Written By Teresa Howell |
I’ve one garden pest that resists my best organic control methods. It attacks crops only at their peak. Early in the spring, if I thought there might be enough peas for a meal, half of the fattening pods I’d noticed the day before would be empty shells lying in the dirt. Mysterious holes appeared where I was sure carrots had been growing.
Entire leaves disappeared from the lettuce, and fat spears of asparagus would just be gone. Not even the zucchini was safe.
It is most active in the berry patches. I have no way of knowing how many jars of strawberry jam, how many blackberry cobblers or raspberry tarts have fallen before its voracious appetite.
I saw it in the watermelon patch yesterday. It was intent on thumping the biggest melon, so I thought I could sneak up on it and give it the big smack, and end the depredations once and for all. But it saw me just as I was about to strike. It wrapped its tentacles around my neck and gave me a big hug, and said “I love you, Mom.”
What could I do? All pests will eventually develop resistance to controls, and this one learned faster than most. Oh, it helps with the dishes and the weeding, and it’s generally well-behaved. But I cannot keep it out of the garden.
In that, my pest is much like similar pests. I read somewhere that when families garden, they are much more likely to eat the recommended servings of fruits and vegetables.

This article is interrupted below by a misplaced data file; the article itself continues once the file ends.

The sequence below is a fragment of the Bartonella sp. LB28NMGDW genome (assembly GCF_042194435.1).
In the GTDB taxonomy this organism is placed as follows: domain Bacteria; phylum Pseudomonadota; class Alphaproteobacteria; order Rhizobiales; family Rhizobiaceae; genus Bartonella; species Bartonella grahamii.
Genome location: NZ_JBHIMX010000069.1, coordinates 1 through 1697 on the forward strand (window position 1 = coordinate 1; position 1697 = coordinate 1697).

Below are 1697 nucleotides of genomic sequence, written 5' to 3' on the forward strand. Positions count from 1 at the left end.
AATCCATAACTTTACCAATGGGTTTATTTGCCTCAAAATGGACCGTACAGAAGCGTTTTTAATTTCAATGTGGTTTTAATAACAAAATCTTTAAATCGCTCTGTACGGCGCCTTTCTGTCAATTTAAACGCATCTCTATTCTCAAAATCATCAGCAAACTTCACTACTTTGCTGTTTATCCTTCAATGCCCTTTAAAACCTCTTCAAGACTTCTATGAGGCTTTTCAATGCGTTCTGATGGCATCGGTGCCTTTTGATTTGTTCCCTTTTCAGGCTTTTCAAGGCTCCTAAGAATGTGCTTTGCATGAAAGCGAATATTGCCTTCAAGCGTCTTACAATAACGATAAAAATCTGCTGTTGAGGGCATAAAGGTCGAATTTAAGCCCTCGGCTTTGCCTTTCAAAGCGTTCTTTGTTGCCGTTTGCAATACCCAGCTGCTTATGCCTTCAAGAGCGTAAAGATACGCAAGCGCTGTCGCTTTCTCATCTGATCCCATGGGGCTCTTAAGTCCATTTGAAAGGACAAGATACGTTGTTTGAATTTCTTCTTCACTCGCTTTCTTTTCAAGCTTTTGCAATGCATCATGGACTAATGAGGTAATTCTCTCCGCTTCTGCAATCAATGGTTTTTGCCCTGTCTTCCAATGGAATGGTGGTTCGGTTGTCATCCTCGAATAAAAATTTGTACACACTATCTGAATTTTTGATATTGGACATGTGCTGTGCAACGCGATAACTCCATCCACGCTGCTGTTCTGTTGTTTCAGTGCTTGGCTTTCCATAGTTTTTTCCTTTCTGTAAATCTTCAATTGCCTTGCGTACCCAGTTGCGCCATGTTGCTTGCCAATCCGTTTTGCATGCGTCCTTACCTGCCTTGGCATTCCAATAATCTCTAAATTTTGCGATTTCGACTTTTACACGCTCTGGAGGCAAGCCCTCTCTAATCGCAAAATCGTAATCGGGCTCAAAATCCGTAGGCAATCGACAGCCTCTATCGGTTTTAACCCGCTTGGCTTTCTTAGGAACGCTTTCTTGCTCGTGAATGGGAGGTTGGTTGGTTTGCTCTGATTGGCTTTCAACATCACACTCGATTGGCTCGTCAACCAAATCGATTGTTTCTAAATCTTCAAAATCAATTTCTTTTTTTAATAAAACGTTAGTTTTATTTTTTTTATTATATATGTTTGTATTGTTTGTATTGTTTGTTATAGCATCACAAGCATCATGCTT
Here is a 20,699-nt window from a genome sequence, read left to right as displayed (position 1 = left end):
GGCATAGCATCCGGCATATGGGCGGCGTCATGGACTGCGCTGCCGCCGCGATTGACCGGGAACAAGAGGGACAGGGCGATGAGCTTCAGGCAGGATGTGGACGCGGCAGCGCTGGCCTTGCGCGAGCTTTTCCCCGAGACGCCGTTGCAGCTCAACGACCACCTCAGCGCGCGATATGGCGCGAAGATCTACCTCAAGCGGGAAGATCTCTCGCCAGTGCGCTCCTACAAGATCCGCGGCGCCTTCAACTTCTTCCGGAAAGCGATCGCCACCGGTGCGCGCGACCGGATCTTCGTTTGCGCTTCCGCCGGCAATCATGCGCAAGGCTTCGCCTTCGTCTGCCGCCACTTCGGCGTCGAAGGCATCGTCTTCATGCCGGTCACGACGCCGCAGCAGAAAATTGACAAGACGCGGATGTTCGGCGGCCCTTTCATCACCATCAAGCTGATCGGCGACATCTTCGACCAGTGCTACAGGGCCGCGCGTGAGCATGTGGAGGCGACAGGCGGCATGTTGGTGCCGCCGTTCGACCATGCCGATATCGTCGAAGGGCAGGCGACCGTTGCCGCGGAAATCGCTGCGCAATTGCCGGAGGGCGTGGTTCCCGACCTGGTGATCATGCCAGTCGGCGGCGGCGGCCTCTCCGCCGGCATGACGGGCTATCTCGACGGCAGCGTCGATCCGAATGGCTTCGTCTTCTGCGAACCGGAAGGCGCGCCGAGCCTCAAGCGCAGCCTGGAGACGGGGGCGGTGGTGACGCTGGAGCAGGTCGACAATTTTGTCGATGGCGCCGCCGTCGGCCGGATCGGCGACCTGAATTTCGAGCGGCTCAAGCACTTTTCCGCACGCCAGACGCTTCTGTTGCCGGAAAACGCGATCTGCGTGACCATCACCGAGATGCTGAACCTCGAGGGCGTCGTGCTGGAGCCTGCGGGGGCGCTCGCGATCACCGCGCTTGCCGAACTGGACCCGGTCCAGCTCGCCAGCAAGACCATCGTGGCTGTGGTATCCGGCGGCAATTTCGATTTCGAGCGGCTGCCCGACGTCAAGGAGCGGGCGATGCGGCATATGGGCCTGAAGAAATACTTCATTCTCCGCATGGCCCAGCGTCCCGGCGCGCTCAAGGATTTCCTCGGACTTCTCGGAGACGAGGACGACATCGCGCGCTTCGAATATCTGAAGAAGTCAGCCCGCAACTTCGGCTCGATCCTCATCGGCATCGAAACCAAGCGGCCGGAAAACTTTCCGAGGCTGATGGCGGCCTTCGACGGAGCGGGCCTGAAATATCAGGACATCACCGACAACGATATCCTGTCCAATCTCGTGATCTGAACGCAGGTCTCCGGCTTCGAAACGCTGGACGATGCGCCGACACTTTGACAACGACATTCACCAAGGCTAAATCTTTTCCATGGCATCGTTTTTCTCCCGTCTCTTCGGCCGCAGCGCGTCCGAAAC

It may be that people who enjoy fresh produce are more likely to plant gardens. But I believe it’s because kids growing up in a garden snibble. “Snibble” is a term my dad used, which combines the words “snitch” and “nibble.”
Snibbled food is always best, partly because it feels like getting away with something, but mostly because of the taste. Children who hate peas have probably only eaten those mushy canned ones, and never eaten a fresh one.
A garden full of vegetables is always there, and usually nobody is trying to make kids eat a certain amount of them. They grab a carrot here, a handful of peas there, and tomatoes when they can, and without realizing it, they’ve eaten at least as many vegetables as recommended.
As an adult, I’m above snacking my way through the garden. NOTE: I do not recommend eating unwashed vegetables. So I want you to believe that every time I grab a cherry tomato or a lettuce leaf, I go in the house to wash it, then bring it back out to enjoy in the garden. Well, with carrots I actually do that.
Berries and small fruit attract even more pests than the vegetables. My strawberries didn’t produce much at all this hot summer, but now that it’s cooler, they’re beginning to set enough fruit so that we can pick a small bowl of them now and then. But I estimate that only twenty blackberries actually made the thirty-foot trip from the patch into my kitchen.
That’s fine with me. Sunshine makes a better sauce for berries than any amount of sugar, and it’s much better for you. I only wish the pest wouldn’t always reach them before I do.
When Teresa Howell isn’t trying to get her share of the blackberries, she teaches English at Great Basin College.